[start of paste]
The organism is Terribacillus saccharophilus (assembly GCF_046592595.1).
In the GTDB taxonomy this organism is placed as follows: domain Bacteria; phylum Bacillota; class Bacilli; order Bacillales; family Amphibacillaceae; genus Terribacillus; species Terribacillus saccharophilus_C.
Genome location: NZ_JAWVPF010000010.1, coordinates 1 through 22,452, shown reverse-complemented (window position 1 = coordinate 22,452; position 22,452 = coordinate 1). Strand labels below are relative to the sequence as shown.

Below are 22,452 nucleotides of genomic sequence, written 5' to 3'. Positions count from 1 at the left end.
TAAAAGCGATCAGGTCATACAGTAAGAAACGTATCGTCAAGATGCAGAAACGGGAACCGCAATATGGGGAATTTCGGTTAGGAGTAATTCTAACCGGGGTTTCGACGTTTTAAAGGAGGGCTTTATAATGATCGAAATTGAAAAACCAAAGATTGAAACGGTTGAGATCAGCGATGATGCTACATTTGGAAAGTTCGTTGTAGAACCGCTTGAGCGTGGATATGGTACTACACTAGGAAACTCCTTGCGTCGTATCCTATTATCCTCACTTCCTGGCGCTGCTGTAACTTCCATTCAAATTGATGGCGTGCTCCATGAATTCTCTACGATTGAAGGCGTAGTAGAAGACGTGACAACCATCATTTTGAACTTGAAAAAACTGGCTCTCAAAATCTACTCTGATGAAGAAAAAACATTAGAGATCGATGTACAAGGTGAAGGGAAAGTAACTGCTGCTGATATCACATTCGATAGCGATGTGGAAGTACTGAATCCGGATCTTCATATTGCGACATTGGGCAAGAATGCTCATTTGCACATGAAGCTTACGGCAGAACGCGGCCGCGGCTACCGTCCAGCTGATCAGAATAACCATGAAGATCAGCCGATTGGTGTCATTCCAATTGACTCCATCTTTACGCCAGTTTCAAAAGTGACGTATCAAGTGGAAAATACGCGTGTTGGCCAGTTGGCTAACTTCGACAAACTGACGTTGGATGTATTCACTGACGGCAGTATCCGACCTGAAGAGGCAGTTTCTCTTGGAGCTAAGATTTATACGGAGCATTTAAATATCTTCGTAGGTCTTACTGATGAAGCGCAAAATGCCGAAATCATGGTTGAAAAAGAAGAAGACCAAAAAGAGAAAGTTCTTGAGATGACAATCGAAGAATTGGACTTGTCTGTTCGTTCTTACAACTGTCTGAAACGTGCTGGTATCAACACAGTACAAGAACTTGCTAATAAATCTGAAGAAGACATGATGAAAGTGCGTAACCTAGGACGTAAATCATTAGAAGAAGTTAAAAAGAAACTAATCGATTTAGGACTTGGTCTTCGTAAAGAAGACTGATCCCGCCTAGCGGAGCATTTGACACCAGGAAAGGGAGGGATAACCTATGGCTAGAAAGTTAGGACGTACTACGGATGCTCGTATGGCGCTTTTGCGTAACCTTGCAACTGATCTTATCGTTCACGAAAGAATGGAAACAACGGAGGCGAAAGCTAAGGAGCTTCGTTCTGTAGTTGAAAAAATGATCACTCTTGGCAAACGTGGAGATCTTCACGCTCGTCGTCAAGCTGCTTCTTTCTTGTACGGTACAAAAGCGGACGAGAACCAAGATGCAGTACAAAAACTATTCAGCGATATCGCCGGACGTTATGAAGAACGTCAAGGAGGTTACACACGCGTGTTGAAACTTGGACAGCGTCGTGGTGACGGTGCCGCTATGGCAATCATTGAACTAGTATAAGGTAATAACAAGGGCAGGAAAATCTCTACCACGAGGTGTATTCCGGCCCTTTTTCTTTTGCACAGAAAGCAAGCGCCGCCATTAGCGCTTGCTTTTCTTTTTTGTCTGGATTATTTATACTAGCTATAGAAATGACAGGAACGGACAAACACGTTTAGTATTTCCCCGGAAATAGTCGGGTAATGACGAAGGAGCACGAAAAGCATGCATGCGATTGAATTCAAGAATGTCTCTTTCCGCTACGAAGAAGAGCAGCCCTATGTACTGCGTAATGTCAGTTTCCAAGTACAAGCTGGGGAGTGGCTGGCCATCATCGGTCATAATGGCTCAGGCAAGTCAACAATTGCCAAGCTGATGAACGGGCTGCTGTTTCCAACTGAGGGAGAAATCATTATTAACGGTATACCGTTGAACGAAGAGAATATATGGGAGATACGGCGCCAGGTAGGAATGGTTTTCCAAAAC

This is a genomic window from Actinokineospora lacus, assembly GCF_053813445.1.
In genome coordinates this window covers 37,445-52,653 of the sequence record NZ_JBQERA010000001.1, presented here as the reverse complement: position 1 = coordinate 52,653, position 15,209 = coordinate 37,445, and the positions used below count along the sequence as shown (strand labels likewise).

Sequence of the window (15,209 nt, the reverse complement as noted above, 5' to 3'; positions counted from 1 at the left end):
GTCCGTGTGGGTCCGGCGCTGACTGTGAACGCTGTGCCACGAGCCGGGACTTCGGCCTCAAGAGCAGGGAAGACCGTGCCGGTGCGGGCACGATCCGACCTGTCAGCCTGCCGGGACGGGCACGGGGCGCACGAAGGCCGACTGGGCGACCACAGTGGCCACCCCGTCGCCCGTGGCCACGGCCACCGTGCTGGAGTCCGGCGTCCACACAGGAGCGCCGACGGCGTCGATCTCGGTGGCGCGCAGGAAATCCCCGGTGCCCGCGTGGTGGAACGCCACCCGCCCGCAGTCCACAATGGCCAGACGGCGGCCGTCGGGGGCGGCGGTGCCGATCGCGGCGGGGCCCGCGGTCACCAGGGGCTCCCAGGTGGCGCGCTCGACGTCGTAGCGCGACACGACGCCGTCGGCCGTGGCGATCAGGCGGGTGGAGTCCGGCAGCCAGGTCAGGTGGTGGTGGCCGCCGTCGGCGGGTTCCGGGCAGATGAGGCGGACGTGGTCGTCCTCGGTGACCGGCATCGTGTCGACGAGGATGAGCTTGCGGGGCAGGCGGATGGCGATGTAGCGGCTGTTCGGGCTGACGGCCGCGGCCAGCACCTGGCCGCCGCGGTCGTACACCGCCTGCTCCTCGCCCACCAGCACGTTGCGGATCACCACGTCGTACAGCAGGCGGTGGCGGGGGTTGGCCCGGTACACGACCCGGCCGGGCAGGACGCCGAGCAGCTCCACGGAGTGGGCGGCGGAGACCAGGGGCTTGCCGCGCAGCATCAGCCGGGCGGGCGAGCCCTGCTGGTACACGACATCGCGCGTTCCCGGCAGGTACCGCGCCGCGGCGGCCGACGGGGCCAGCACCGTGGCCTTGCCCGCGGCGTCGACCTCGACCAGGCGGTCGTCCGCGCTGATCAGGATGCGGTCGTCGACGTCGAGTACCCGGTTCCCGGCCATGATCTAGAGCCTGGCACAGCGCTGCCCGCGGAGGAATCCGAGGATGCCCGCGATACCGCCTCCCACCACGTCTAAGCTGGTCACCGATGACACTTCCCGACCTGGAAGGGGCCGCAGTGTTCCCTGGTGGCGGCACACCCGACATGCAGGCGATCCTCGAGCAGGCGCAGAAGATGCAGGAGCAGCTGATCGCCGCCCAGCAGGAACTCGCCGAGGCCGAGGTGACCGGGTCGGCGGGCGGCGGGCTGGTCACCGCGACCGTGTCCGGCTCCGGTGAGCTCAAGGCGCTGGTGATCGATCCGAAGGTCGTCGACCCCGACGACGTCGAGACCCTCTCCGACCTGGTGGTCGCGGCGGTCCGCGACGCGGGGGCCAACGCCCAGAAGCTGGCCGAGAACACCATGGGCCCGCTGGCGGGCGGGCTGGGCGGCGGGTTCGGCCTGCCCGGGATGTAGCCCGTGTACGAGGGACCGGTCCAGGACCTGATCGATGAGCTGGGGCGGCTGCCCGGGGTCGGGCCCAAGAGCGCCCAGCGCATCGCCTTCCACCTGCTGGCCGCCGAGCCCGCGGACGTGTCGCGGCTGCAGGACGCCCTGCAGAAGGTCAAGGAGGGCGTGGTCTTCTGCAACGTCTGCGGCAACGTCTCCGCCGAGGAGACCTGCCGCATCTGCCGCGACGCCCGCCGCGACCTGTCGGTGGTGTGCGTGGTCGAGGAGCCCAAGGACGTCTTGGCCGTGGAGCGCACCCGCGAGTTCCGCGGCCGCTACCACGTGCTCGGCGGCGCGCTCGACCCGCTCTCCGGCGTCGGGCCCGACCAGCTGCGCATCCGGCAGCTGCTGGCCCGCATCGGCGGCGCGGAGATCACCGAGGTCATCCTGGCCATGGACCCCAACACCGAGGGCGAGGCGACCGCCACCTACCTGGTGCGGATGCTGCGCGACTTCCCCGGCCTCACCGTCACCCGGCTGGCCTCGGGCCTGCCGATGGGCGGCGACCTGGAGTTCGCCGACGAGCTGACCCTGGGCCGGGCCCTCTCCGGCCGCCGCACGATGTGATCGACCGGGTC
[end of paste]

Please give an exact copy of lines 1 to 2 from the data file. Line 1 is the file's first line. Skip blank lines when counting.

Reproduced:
The organism is Terribacillus saccharophilus (assembly GCF_046592595.1).
In the GTDB taxonomy this organism is placed as follows: domain Bacteria; phylum Bacillota; class Bacilli; order Bacillales; family Amphibacillaceae; genus Terribacillus; species Terribacillus saccharophilus_C.